Matt Gaffney’s Wall Street Journal contest crossword, “Palace Intrigue”—Dave Sullivan’s write-upThis week we are looking for a figure in European history (and what a figure he had, as it turns out!)
Three theme entries this week, each clued in reference to the last names of two women:
- 19a. [Oscar nominee for “Capote”/Teacher of Helen Keller], KEENER SULLIVAN – Catherine Keener played Go Set a Watchman’s Harper Lee and Anne Sullivan (no relation, btw!) was played by another Anne (Bancroft) on Broadway in The Miracle Worker.
- 36a. [Champion of chimpanzees/”The Vampire Lestat” writer], GOODALL RICE – Before I noticed all the theme answers were women, I considered TARZAN in place of the anthropologist Jane Goodall. New Orleans gothic novelist Anne Rice is one of my partner’s favorite authors-he has a collection of hard-cover first editions of most of her early books (including The Vampire Lestat).
- 54a. [“Chicago” Oscar winner/Performer in four of Christopher Guest’s mockumentaries], ZETA-JONES O’HARA – I’m certainly more familiar with Catherine Zeta-Jones than Catherine O’Hara, but loved the latter in her role of Cookie Fleck in Guest’s Best In Show.
So although many of these women are actresses, not all are, so I compiled a list of their first names. In matrimonial order, they match the names of the six wives of that rotund British regent from the early-mid 16th century, Henry VIII:
The Six Wives of Henry VIII:
- Catherine of Aragon (1485-1536) Married from 1509-1533
- Anne Boleyn (1501-1536) Married from 1533-1536
- Jane Seymour (1508-1537) Married from 1536-1537
- Anne of Cleves (1515-1557) Married from 1540-1540
- Catherine Howard (1521-1542) Married from 1540-1541
- Catherine Parr (1512-1548) Married from 1543-1547
I thought this meta a little looser than some as the women chosen spanned many different disciplines, but I was happy to see that there were no differently-spelled Katherines (sorry Ms. Heigl!) or Katharines (sorry Ms. Hepburn!) in the mix. I wasn’t familiar with the last name of screenwriter Robert TOWNE, but I would think he would be more famous for the script for Chinatown than a romcom about hairdressers. Timely clue for JEB as [Rival of Donald and Marco] (physician Ben Carson notably missing from the clue, perhaps to trick solvers to put him in first (as I did!))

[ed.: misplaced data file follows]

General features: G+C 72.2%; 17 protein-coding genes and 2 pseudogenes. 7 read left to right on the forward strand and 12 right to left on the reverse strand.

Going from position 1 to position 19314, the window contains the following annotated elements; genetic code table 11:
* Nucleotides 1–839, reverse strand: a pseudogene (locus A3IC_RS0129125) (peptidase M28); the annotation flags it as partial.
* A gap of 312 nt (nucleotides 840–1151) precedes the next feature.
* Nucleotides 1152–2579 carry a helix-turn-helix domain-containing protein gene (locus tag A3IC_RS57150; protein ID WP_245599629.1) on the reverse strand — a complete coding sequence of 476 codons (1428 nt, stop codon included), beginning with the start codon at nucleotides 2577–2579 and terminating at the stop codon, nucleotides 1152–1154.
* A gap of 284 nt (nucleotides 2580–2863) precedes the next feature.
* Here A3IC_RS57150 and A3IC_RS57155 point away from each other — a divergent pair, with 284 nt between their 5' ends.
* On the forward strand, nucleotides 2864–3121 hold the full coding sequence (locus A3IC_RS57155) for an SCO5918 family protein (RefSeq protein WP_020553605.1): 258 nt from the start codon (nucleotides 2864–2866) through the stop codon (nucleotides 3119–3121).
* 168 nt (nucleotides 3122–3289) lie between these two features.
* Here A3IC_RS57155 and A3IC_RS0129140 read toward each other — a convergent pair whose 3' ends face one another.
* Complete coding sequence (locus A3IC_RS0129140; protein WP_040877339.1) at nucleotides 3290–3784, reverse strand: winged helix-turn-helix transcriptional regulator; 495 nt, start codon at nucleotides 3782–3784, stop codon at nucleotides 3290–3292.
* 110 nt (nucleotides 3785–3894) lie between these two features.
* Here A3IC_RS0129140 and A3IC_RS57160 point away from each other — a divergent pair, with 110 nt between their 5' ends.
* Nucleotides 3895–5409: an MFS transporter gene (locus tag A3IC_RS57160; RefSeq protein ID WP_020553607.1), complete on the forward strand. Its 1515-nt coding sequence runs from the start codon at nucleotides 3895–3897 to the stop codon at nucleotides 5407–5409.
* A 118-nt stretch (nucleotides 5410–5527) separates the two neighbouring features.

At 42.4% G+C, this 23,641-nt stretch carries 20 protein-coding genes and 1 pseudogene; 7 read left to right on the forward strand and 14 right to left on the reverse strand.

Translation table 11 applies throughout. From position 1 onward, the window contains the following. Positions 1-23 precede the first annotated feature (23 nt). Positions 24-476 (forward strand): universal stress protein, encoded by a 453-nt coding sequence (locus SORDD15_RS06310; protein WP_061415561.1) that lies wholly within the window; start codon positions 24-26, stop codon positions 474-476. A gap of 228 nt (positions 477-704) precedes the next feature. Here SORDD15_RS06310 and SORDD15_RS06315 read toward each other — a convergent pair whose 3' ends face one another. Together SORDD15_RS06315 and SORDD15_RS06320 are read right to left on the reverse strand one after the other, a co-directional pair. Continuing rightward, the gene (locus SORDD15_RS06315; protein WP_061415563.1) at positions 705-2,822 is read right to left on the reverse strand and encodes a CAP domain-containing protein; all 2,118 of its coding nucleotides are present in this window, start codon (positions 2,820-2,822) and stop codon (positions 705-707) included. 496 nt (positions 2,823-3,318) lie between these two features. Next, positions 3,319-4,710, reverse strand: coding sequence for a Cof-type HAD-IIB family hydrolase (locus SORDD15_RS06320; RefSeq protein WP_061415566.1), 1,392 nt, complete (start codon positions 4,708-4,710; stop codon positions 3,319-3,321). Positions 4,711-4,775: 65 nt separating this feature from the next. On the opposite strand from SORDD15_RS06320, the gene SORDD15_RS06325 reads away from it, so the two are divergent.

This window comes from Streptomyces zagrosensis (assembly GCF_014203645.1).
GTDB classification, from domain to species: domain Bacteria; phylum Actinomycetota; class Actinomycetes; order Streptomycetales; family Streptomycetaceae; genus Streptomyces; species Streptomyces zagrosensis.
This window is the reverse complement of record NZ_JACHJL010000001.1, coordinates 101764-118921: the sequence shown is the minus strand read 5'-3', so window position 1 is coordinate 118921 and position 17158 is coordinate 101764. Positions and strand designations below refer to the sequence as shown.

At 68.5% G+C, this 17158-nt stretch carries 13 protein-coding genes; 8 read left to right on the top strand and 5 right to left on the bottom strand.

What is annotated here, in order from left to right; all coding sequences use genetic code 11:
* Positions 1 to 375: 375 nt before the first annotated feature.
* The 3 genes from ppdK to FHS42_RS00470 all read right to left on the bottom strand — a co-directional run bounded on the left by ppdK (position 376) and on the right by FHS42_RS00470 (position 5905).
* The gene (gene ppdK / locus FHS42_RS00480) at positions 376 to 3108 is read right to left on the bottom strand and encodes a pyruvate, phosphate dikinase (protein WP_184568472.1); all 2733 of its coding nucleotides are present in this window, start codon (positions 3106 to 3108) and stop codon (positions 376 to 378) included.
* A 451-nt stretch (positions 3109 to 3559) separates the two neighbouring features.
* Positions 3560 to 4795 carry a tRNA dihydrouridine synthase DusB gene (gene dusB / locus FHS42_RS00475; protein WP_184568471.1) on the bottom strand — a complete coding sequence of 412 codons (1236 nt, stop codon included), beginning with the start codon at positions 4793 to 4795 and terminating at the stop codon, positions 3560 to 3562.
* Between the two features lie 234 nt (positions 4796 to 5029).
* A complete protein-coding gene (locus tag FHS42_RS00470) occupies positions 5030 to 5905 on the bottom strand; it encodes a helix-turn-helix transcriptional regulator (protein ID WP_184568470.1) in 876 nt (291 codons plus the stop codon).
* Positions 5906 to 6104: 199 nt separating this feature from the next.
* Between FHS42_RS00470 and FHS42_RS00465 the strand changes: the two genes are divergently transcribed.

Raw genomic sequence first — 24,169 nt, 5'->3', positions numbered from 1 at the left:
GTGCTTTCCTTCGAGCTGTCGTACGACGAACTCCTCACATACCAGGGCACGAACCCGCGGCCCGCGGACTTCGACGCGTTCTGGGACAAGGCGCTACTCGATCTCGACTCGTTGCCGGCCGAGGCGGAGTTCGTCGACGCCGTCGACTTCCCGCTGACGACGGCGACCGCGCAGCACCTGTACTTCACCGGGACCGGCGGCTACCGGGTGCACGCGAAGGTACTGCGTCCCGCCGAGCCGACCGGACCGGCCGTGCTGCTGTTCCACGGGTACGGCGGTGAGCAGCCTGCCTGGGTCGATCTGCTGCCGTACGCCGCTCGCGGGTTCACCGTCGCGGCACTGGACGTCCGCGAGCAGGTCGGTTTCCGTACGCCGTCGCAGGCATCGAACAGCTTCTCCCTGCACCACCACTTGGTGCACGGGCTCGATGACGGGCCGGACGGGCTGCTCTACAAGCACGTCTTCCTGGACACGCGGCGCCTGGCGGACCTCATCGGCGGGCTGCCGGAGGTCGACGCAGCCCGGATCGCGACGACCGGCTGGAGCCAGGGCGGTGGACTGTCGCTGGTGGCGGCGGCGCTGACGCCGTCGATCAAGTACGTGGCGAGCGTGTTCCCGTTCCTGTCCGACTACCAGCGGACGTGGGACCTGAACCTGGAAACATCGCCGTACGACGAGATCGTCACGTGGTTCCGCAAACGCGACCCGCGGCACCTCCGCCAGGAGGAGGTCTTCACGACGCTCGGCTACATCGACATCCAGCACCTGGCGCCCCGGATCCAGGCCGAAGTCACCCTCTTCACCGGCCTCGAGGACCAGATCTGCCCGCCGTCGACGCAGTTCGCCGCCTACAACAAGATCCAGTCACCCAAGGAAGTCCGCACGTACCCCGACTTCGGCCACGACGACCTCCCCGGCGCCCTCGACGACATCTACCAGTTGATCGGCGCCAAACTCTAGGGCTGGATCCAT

Just having three theme entries allowed for some nice long crossing down entries; I particularly enjoyed AL CAPONE, BOTSWANA, UNTIL THEN and GRAPE JAM. I was a bit unsure of the spelling of RIUNITE, the [Wine with cheesy 1970s and 1980s ads] (nice play on the pairing of “wine and cheese” in the clue, btw). Let’s go back and relive one of those cheesy ads:
See you next week, and UNTIL THEN I think I’ll go grab a Riunite on ice!
I would love to get in on the Friday WSJ metas but am traveling (for long enough that it is significant) and have only an iPad and no printer. I hope it is okay to ask this here, but is there any way to get WSJ puzzles in .puz or .jpz format?
I think I read somewhere that .puz will be available at some point, but not yet. According to http://blogs.wsj.com/puzzle: “You can also solve the crosswords on the WSJ iPad app.”
Thanks very much Norm.
This was a perfect meta for me. Took just the right amount of time for me to solve. Thank you Matt.
Interesting that you commented on the consistency in spellings of Catherine. In the source I consulted to verify my meta solve of Henry VIII, I found three spellings for the ladies: Catherine of Aragon, Kathryn Howard, and Katherine Parr. http://tudorhistory.org/wives/ I see today that Wiki is consistent with the spelling Catherine. At any rate, what sad fates for all of these women – even Katherine Parr was widowed.
Way too easy, Matt!
much like Jeb! in the polls, he was the third one I thought of, behind Ben and Ted.
Loved it. I started with the thought that “Keener Sullivan” sounds a lot like “Kiefer Sutherland.” Took me way too long to get off of that and onto the first names.